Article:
There are probably a hundred reasons why someone becomes an architect or interior designer. But for those of us who design healthcare spaces and do so especially for children, there’s a unique calling that draws us to the profession and bonds us together: designing spaces that give kids an opportunity to heal.

My passion for healthcare began at an early age. You see, both my parents worked in the healthcare profession when I was growing up. My mom worked for hospice with terminally ill kids and their siblings, and my dad was a professor and practicing pediatric dentist specializing in premature babies and kids with special needs.

In each case, both my parents supported and cared for children and their families from birth to death—not just medically, but also emotionally, and through education and product design.

While I have many memories of their experiences at work, two stick out in particular. I remember looking at images my father would use when presenting to his colleagues or students. The images showed kids with extreme deformities to their faces or mouths, the tiniest of premature babies, injuries that looked beyond repair, and conditions that no child should have to endure.

And yet I didn’t look away; I felt empathy for these kids and I wanted to understand how he was going to help them.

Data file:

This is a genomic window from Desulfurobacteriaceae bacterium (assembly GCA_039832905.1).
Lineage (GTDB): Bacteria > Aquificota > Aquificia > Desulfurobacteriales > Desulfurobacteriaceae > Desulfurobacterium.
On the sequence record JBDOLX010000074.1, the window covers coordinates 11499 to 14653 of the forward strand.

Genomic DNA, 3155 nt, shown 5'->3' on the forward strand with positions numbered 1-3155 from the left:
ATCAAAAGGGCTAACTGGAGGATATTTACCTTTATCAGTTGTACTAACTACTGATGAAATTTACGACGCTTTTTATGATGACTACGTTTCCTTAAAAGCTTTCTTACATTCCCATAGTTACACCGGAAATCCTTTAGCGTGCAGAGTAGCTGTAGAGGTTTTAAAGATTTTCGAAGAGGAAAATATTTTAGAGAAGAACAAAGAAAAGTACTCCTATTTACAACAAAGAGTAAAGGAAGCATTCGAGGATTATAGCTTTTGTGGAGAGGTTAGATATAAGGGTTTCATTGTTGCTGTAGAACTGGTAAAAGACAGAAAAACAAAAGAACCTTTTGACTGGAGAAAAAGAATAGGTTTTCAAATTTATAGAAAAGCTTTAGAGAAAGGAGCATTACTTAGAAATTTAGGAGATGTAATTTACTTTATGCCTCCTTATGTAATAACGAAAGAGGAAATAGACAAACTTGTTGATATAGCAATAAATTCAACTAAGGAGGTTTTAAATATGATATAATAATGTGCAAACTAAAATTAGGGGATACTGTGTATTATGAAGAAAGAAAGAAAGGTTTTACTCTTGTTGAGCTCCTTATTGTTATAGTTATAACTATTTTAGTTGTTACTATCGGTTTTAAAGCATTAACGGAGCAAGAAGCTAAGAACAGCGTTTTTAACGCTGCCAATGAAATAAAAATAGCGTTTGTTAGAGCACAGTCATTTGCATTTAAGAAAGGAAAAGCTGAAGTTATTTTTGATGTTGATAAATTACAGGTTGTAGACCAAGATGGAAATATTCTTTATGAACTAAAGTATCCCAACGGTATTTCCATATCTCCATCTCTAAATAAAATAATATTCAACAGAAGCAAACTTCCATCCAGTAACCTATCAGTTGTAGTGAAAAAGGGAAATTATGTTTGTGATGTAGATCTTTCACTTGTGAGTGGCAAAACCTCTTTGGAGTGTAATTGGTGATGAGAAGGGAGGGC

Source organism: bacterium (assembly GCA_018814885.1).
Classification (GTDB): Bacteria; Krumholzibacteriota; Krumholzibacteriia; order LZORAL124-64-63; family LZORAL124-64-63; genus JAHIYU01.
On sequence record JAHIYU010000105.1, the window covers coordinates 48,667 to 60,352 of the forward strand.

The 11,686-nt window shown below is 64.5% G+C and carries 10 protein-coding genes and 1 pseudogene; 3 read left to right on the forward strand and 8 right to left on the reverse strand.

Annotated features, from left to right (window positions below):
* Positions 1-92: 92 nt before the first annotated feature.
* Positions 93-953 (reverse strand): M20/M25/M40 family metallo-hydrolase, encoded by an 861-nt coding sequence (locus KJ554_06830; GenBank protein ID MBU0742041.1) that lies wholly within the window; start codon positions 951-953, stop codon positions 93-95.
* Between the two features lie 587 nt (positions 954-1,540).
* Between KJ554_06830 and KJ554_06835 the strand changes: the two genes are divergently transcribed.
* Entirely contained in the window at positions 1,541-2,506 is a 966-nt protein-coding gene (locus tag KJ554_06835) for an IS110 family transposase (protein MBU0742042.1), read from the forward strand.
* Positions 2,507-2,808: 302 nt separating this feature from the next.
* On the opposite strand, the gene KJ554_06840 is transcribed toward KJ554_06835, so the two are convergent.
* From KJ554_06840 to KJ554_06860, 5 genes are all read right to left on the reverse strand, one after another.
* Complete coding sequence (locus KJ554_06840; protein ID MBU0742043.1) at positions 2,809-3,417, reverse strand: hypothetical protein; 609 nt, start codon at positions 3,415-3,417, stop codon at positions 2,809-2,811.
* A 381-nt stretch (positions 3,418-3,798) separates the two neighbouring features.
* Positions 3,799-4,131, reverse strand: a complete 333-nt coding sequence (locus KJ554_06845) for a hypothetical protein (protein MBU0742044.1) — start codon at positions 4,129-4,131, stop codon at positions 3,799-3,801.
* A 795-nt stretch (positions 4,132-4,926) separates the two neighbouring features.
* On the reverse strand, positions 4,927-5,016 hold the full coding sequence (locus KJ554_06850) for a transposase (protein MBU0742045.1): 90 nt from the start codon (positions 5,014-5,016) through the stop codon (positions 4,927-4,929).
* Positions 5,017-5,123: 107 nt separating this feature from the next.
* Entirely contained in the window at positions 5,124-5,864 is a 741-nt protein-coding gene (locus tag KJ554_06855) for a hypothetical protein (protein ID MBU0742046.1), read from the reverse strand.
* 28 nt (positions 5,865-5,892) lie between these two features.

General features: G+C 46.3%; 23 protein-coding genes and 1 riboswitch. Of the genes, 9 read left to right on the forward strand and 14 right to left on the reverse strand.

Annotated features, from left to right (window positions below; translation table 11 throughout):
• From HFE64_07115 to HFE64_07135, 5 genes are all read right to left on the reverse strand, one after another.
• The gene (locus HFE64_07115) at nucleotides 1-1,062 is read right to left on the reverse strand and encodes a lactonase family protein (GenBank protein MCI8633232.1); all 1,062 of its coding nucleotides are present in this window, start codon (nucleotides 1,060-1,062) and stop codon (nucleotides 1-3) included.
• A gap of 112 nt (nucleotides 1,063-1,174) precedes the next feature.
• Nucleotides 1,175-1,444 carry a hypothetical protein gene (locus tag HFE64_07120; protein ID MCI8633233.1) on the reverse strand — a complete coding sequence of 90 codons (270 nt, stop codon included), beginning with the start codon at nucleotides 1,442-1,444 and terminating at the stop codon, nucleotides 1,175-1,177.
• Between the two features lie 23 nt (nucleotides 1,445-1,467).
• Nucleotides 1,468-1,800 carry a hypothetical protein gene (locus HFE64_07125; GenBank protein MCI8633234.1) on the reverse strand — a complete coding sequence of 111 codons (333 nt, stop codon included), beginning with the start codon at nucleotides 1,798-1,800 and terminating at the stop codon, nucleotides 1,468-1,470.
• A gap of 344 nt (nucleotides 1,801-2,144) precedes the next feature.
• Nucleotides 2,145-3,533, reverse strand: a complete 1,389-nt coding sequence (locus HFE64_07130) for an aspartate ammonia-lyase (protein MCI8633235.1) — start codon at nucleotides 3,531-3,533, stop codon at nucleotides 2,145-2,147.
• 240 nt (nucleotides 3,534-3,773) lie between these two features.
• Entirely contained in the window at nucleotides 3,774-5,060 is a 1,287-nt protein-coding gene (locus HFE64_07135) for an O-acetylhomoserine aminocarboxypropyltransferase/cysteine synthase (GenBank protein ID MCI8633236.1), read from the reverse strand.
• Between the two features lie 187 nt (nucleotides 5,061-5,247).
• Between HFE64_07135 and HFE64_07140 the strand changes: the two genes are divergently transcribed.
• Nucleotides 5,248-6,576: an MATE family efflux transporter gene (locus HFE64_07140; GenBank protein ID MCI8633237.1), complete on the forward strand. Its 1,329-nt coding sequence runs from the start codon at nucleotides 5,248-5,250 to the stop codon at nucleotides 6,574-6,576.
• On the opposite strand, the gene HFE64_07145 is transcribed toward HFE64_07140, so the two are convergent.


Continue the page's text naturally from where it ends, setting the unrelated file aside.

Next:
I also remember the many times my mother would sit quietly in the living room with a reflective look on her face, the dog contently laying by her side. At the time, all I wanted to do was make her feel better. Now I can only assume that those times she sat silently were when a patient of hers passed away.

Even though my parents experienced times of sadness in relation to their careers and patients, for the most part, I remember them having a strong will and sense of pride as they made a difference in the lives of so many. And I don’t ever remember them wanting to do anything else.

Although it took many years for me to realize just how great of an impact their experiences would have on my life, it seems to all make sense looking back on it.

Their career choice ultimately led me to my own. When I was in design school preparing my thesis project in college, I chose to convert a small rental property my family owned into a hospice house: a place to die with dignity. My peers choose projects that would have a huge design impact on society, a project that would make their mark on the world of architecture—big dreams, big ideas.

I didn’t fit into that mold. This is where my professional healthcare career began, and it’s what I’ve been doing ever since.

I design spaces for children to feel safe while they heal. I create environments for those who care for the sick so they feel empowered to do the best they can, sometimes under unimaginable circumstances. I do what I do to make a difference in the lives of a few in a place that no one really wants to go to. I provide places that encourage health and wanting to be healthy, while allowing space for those needing to heal.

And I can’t imagine doing anything else.